Conde, a veteran opposition leader, was elected on November 7 in a vote meant to end nearly two years of military leadership in the West African mineral-producing country, and to draw a line under half a century of authoritarian rule often marked by political and tribal violence.
“I will try in my small way to be Guinea’s Mandela and unite every son of Guinea,” Conde said after taking his oath. “The restoration of social cohesion and national unity requires a collective look at our painful past.”
His inauguration was attended by current South African President Jacob Zuma and the heads of state of regional neighbours Guinea Bissau, Mali, Sierra Leone, Liberia and Senegal.
Guinea’s election has been held up by the United Nations and others as an example in democracy for African neighbours including Ivory Coast, where a dispute over an election on November 28 has pushed the nation to the brink of renewed civil war.
“I have hope, a lot of hope,” said Moumouni Konate, an unemployed former micro-lending agent. “I know that things will change in this country because Alpha has promised it.”
Guinea is the world’s biggest exporter of bauxite, the raw material in aluminium, and has iron ore deposits that have drawn billions of dollars in planned investments from companies such as Rio Tinto and Vale.
But poor governance and political turmoil have kept mining revenues from reaching ordinary Guineans, most of whom eke out an existence on less than US$1 a day and many of whom lack access to clean water, electricity, and education.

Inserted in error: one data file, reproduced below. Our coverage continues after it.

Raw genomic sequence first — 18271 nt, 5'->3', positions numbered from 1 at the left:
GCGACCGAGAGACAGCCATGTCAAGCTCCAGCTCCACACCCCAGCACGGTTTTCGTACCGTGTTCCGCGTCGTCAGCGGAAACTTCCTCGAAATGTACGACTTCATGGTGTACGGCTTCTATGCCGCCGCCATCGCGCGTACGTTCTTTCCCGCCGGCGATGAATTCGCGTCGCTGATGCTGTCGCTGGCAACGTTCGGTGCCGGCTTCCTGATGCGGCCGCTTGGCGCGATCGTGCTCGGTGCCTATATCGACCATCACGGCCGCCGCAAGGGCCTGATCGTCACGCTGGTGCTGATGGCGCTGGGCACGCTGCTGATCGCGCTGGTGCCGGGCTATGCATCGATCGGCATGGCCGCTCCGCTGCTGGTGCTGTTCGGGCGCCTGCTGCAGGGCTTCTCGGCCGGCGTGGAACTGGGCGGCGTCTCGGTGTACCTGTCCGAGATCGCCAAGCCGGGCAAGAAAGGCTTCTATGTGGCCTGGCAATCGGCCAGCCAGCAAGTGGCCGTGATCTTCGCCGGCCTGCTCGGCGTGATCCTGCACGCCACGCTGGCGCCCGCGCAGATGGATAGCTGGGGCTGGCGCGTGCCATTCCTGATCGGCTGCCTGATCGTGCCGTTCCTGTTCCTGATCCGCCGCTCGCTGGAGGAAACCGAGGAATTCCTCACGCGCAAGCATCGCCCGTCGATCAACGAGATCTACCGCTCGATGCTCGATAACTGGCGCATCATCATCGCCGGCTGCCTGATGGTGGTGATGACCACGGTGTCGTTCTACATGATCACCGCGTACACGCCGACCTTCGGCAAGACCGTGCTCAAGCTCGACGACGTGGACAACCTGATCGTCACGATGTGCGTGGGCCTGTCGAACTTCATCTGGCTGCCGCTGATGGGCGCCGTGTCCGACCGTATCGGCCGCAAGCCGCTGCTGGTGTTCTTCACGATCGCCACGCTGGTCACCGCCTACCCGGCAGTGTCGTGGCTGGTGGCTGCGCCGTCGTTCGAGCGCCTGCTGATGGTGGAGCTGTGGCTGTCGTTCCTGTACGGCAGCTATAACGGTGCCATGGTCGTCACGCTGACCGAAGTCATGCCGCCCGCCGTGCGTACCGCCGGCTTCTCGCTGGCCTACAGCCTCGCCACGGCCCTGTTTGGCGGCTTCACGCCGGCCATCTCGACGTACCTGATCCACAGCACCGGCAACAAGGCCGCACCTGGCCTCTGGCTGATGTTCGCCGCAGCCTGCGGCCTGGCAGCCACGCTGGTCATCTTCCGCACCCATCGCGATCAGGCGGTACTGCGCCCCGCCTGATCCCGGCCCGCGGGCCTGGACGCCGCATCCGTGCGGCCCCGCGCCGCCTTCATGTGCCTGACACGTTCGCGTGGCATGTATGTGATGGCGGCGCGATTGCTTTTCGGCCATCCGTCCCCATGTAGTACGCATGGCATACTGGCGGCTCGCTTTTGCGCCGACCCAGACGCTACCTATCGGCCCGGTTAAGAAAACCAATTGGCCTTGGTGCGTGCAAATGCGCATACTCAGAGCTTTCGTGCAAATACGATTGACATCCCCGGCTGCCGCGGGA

The November 7 election was billed as the country’s first free vote, but its result triggered several days of clashes between supporters of Conde’s rival Cellou Dalein Diallo and Guinea’s notoriously brutal security forces.
Diallo conceded defeat but has insisted the election was marred by fraud and that thousands of his mostly ethnic Peul supporters were chased from their voting constituencies by Conde’s backers, who include many ethnic Malinke. Stability in Guinea could provide investors the legal certainty they need, and could shore up fragile gains in a region hit by three armed conflicts since the late 1990s.
Conde has already promised a South African-style truth and reconciliation commission to examine atrocities ranging from the recent violence to the use of starvation cells to execute dissidents under Sekou Toure, Guinea’s first president.
“The work starts now. Food independence in three years, the fight against corruption and theft of public funds, all of this will require profound reform,” said Yero Balde, an economist, speaking about the challenges facing Conde.
Conde’s rise to power follows 50 years in opposition which included exile and a death sentence under Toure and prison under Guinea’s second president, General Lansana Conte.
He has promised to reform the country’s notoriously unruly military, review mining contracts, and increase public access to water, electricity, and education. “Expectations are high and one wonders how the new president could possibly meet them,” said Balde. “It will be difficult.”
Mining companies are eager to see Conde’s choices for key cabinet posts, particularly for head of the mines ministry, amid a series of contract disputes and huge joint venture deals that require ratification.
Mining earns about 80% of Guinea’s currency receipts, but revenues have fallen on less than US$150 million a year from around US$200 million in the 1980s and 1990s. –– Reuters.